Relationship between facilitation and fungal niche of plants
Plant–plant facilitation has been corroborated for some species in this system using experimental approaches, showing that seedling establishment is enhanced in the understory of distantly related plant species (Castillo et al., 2010). In addition, studies considering the whole plant community have provided results supporting this facilitation pattern (Valiente-Banuet & Verdú, 2007, 2008; Verdú et al., 2010; Verdú & Valiente-Banuet, 2011). Plant–plant facilitation matrices from Valiente-Banuet & Verdú (2008) and Verdú et al. (2010) were used to characterize the strength of the facilitation interaction among each pair of plant species in the community. The strength of plant–plant facilitation species was estimated for each pair of plant species as follows. Contingency analyses were used to compare the number of individuals on each facilitated species recorded under each nurse species and in open spaces with the expected number of individuals derived from the proportions of area of plant cover vs open space, considering the total cover of perennial plants and open space in four 1000 m2 transects (Verdú et al., 2010). This matrix was built considering only the plant–plant facilitation interactions (i.e. seedling plant species recruiting under nurse plant species) that remain with time, resulting in plant–plant facilitation interactions among adult plant species (see Valiente-Banuet & Verdú, 2008 for a deeper description of the matrix). The plant–plant facilitation matrix was reduced to contain only those plant species for which information on their associated AMF was available (Montesinos-Navarro et al., 2012). Dissimilarity in plant species’ interaction niche was calculated based on the composition of AMF in each plant species’ roots (i.e. a plant fungal-niche). The number of AMF OTUs with which a given plant species interacts (plant species degree) is influenced by the plant species’ relative abundance. However, there is a correlation between plant species degree and the mean number of AMF OTUs per individual plant (i.e. AMF load), indicating that plant abundance alone is not enough to explain the number of AMF interactions per species. In fact, both plant abundance and AMF load contribute equally to explain plant species degree (Montesinos-Navarro et al., 2012). Pairwise values of plant species’ dissimilarity in their fungal niche were calculated using a Euclidean distance index. The statistical significance of the correlation among plant–plant facilitation strength and plant fungal-niche dissimilarity matrices was tested against a null model based on 1000 randomizations of the plant fungal-niche matrix, using the null model ‘frequency’ in the PICANTE package implemented in R (Kembel et al., 2010). The correlation between log-transformed plant–plant facilitation and plant fungal-niche matrices was tested for each cutoff using from 4 to 10% of genetic dissimilarity to define AMF OTUs.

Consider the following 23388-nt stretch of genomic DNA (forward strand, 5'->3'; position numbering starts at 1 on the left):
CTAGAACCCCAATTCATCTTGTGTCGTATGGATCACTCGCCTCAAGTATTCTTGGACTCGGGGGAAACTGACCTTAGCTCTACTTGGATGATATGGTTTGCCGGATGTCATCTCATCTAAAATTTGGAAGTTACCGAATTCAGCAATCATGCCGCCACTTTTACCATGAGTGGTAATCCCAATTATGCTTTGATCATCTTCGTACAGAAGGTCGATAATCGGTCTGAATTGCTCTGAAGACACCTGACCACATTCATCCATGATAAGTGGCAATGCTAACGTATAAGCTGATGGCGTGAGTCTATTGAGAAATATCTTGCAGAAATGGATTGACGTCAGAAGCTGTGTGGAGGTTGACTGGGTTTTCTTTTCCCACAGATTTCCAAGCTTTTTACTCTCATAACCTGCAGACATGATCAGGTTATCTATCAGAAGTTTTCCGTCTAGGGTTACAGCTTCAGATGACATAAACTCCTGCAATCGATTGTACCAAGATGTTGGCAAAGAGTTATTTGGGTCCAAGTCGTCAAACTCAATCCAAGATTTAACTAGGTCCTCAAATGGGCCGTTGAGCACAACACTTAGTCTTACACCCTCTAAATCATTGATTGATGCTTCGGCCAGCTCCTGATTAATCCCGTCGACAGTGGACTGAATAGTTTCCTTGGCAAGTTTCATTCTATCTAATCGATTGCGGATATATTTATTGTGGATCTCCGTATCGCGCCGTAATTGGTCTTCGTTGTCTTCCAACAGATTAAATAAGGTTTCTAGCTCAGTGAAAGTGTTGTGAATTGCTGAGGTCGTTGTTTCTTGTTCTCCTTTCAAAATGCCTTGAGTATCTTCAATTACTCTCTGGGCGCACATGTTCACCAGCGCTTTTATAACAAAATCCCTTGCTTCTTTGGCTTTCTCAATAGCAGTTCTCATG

Contribution of plant relative abundance to facilitation patterns
Plant species’ relative abundance can be considered as a species-specific intrinsic characteristic. As many other traits, the relative abundance could influence the species’ interaction pattern with other species or it could also be the result of its interaction pattern. In any case, including the relative abundance of species, reflected in the sampling design, is essential to approach species interaction patterns at the community level. An abundant plant species in the community will have a higher probability of interacting with a higher number of species. However, the combined effect of relative abundance with other ecological processes can be a better predictor of the interaction patterns than the neutral process of abundance alone. Previous studies on plant facilitation in this system have shown that the frequency of interactions between a pair of plant species is much better explained by the combined effect of relative abundance and the phylogenetic distance between them than solely by plant relative abundance (Verdú & Valiente-Banuet, 2011). This indicates that there is a tendency of the most abundant plant species to interact with each other, but the final frequency of pairwise interactions is shaped by an additional tendency to interact with distantly related species.
Similarly, we tested whether the dissimilarity in plant fungal-niche combined with plant abundance can explain plant facilitation strength better than plant species’ relative abundance alone. We evaluate the ability of abundance and dissimilarity in plant fungal-niche to explain plant–plant facilitation strength by means of the likelihood approach developed by Vázquez et al. (2009).
The likelihood of the models including the following matrices to explain the observed matrix of facilitation interactions was estimated: null matrix; plant abundance matrix; plant–fungal niche dissimilarity matrix; and abundance × plant–fungal niche dissimilarity matrix.